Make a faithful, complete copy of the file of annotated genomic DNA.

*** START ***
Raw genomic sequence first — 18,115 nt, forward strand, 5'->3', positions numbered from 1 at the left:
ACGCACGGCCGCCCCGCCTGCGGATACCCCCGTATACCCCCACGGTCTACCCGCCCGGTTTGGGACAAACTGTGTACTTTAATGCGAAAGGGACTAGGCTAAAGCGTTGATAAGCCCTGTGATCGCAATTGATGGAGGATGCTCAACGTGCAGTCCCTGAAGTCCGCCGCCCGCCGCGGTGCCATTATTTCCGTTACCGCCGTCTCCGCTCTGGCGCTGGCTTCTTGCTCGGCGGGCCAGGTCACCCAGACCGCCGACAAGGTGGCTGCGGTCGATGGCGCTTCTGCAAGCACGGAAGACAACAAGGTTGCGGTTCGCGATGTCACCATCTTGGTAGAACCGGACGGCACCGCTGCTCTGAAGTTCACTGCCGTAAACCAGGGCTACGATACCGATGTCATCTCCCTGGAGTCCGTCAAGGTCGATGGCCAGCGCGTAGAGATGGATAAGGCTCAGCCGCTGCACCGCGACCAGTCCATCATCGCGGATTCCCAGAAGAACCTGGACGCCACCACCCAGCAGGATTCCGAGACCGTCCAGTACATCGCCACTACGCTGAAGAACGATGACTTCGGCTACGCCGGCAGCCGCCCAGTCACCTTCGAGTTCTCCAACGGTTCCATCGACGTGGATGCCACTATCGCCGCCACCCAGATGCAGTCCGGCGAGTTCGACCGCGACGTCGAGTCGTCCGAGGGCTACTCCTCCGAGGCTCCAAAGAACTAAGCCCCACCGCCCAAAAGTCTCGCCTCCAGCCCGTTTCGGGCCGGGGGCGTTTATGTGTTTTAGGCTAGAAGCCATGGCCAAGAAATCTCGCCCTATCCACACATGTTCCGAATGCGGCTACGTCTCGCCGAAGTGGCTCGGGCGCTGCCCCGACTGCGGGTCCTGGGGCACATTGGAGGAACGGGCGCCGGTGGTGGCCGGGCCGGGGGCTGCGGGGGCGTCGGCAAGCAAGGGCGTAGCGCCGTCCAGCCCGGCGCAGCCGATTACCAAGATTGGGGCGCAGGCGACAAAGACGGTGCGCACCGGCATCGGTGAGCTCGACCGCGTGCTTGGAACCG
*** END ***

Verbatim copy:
Raw genomic sequence first — 18,115 nt, forward strand, 5'->3', positions numbered from 1 at the left:
ACGCACGGCCGCCCCGCCTGCGGATACCCCCGTATACCCCCACGGTCTACCCGCCCGGTTTGGGACAAACTGTGTACTTTAATGCGAAAGGGACTAGGCTAAAGCGTTGATAAGCCCTGTGATCGCAATTGATGGAGGATGCTCAACGTGCAGTCCCTGAAGTCCGCCGCCCGCCGCGGTGCCATTATTTCCGTTACCGCCGTCTCCGCTCTGGCGCTGGCTTCTTGCTCGGCGGGCCAGGTCACCCAGACCGCCGACAAGGTGGCTGCGGTCGATGGCGCTTCTGCAAGCACGGAAGACAACAAGGTTGCGGTTCGCGATGTCACCATCTTGGTAGAACCGGACGGCACCGCTGCTCTGAAGTTCACTGCCGTAAACCAGGGCTACGATACCGATGTCATCTCCCTGGAGTCCGTCAAGGTCGATGGCCAGCGCGTAGAGATGGATAAGGCTCAGCCGCTGCACCGCGACCAGTCCATCATCGCGGATTCCCAGAAGAACCTGGACGCCACCACCCAGCAGGATTCCGAGACCGTCCAGTACATCGCCACTACGCTGAAGAACGATGACTTCGGCTACGCCGGCAGCCGCCCAGTCACCTTCGAGTTCTCCAACGGTTCCATCGACGTGGATGCCACTATCGCCGCCACCCAGATGCAGTCCGGCGAGTTCGACCGCGACGTCGAGTCGTCCGAGGGCTACTCCTCCGAGGCTCCAAAGAACTAAGCCCCACCGCCCAAAAGTCTCGCCTCCAGCCCGTTTCGGGCCGGGGGCGTTTATGTGTTTTAGGCTAGAAGCCATGGCCAAGAAATCTCGCCCTATCCACACATGTTCCGAATGCGGCTACGTCTCGCCGAAGTGGCTCGGGCGCTGCCCCGACTGCGGGTCCTGGGGCACATTGGAGGAACGGGCGCCGGTGGTGGCCGGGCCGGGGGCTGCGGGGGCGTCGGCAAGCAAGGGCGTAGCGCCGTCCAGCCCGGCGCAGCCGATTACCAAGATTGGGGCGCAGGCGACAAAGACGGTGCGCACCGGCATCGGTGAGCTCGACCGCGTGCTTGGAACCG